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Modly Resigns As Acting Navy Chief After Firing Warship Skipper And Calling Him Stupid

Acting Navy Secretary Thomas Modly testifies before a Senate hearing in December 2019.
Joshua Roberts
Acting Navy Secretary Thomas Modly testifies before a Senate hearing in December 2019.

Updated at 6:55 p.m. ET

Five days after firing the commander of a coronavirus-crippled U.S. Navy aircraft carrier, and a day after apologizing for calling that skipper naive and stupid in heated remarks to that warship's crew, acting Navy Secretary Thomas Modly has called it quits. Defense Secretary Mark Esper has accepted his resignation.

Modly resigned amid public outrage over his handling of the COVID-19 crisis aboard the USS Theodore Roosevelt and growing demands from congressional Democrats for his removal.

Esper said Modly submitted his resignation "on his own accord, putting the Navy and the Sailors above self so that the U.S.S. Roosevelt, and the Navy as an institution, can move forward." Esper said he is appointing Army Undersecretary Jim McPherson as acting Navy secretary to succeed Modly.

McPherson had served only just under two weeks as the Army's No. 2 civilian. "He is a smart, capable, and professional leader," Esper wrote in a statement, "who will restore confidence and stability in the Navy during these challenging times."

Modly's departure as the Navy's top civilian official comes two weeks after the drama of the Roosevelt began, when the warship confirmed its first three cases of COVID-19 among more than 5,800 crew members after making port calls in Vietnam.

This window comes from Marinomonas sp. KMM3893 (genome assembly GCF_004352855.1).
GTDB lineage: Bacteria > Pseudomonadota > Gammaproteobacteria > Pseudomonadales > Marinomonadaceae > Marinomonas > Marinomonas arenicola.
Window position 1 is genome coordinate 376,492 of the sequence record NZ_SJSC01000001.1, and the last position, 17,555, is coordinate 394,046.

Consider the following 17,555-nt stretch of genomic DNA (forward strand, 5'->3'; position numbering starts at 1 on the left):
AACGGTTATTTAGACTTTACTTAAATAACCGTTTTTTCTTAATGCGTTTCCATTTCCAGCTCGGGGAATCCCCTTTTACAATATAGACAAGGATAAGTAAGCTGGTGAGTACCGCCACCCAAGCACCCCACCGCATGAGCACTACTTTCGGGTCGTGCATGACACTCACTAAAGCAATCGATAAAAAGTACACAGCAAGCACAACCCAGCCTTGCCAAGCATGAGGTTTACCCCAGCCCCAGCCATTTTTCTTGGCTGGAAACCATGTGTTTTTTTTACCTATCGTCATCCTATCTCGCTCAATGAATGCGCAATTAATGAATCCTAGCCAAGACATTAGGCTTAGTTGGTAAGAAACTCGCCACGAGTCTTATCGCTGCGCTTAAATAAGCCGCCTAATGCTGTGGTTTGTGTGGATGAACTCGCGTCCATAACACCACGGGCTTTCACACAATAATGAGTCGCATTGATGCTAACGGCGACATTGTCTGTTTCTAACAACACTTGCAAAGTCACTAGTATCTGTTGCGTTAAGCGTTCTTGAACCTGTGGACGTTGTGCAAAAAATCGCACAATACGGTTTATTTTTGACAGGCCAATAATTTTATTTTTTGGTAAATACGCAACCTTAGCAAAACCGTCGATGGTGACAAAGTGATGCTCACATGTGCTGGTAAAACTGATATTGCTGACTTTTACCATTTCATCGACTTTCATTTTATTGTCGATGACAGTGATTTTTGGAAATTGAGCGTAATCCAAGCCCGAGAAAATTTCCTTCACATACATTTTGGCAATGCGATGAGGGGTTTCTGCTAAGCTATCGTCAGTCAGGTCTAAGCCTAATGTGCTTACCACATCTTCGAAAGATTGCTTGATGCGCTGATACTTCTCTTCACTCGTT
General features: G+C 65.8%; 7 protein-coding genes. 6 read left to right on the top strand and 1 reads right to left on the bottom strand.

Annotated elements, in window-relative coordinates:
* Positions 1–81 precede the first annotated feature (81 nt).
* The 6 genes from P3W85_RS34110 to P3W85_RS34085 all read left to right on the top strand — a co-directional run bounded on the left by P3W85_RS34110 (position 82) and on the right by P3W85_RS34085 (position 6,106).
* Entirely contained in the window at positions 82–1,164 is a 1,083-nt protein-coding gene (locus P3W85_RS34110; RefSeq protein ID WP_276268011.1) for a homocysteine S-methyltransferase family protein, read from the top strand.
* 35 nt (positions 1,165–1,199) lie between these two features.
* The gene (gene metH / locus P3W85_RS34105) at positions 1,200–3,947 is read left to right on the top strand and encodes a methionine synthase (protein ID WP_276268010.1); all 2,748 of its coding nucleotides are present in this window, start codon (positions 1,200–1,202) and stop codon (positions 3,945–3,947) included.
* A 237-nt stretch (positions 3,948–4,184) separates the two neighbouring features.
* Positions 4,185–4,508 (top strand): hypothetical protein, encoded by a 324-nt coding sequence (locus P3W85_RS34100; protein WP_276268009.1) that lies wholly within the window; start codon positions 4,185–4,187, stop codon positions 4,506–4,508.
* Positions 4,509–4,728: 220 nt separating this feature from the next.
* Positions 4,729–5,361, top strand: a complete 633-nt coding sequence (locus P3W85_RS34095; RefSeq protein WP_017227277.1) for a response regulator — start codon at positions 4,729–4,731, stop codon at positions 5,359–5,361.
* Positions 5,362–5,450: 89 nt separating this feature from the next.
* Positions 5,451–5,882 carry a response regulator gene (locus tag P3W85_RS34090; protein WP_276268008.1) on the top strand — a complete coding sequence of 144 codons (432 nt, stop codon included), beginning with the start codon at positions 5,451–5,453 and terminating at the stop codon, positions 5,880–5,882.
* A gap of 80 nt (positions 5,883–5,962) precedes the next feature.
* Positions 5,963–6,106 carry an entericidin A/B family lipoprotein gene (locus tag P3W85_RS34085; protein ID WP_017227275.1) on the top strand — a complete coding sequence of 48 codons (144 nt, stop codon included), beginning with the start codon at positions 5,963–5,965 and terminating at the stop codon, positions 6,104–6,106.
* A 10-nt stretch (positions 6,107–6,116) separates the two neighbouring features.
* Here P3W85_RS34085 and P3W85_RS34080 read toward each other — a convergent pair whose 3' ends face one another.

An impassioned memo emailed to superior officials and dated March 30 from the carrier's commander, Capt. Brett Crozier, described an "accelerating" crisis aboard and pleaded for swift removal of its crew to adequate quarantine housing in Guam, where the warship is currently docked.

Publication of the leaked memo on March 31 by the San Francisco Chronicle sparked a furor over whether Crozier had intentionally exposed the weakened condition of the nuclear-powered aircraft carrier.

On Thursday, Modly sacked Crozier, a decision he called his own. He then paid a surprise visit to the Roosevelt on Monday morning local time, where he addressed the crew over the ship's loudspeakers, sprinkling his remarks with obscenities and accusing Crozier of betrayal.

Modly also accused Crozier in his speech of being "either too naive or too stupid" to skipper the aircraft carrier if he believed his memo would not be leaked to the news media.

On Monday evening, after a storm of criticism for those comments, Modly issued a statement saying he wanted to apologize to Crozier, his family and the Roosevelt's crew "for any pain my remarks may have caused."

Modly was appointed acting Navy secretary in November 2019 after Richard Spencer was forced out as the Navy's top civilian in a dispute over President Trump's support for Navy SEAL Edward Gallagher, who had been accused of war crimes.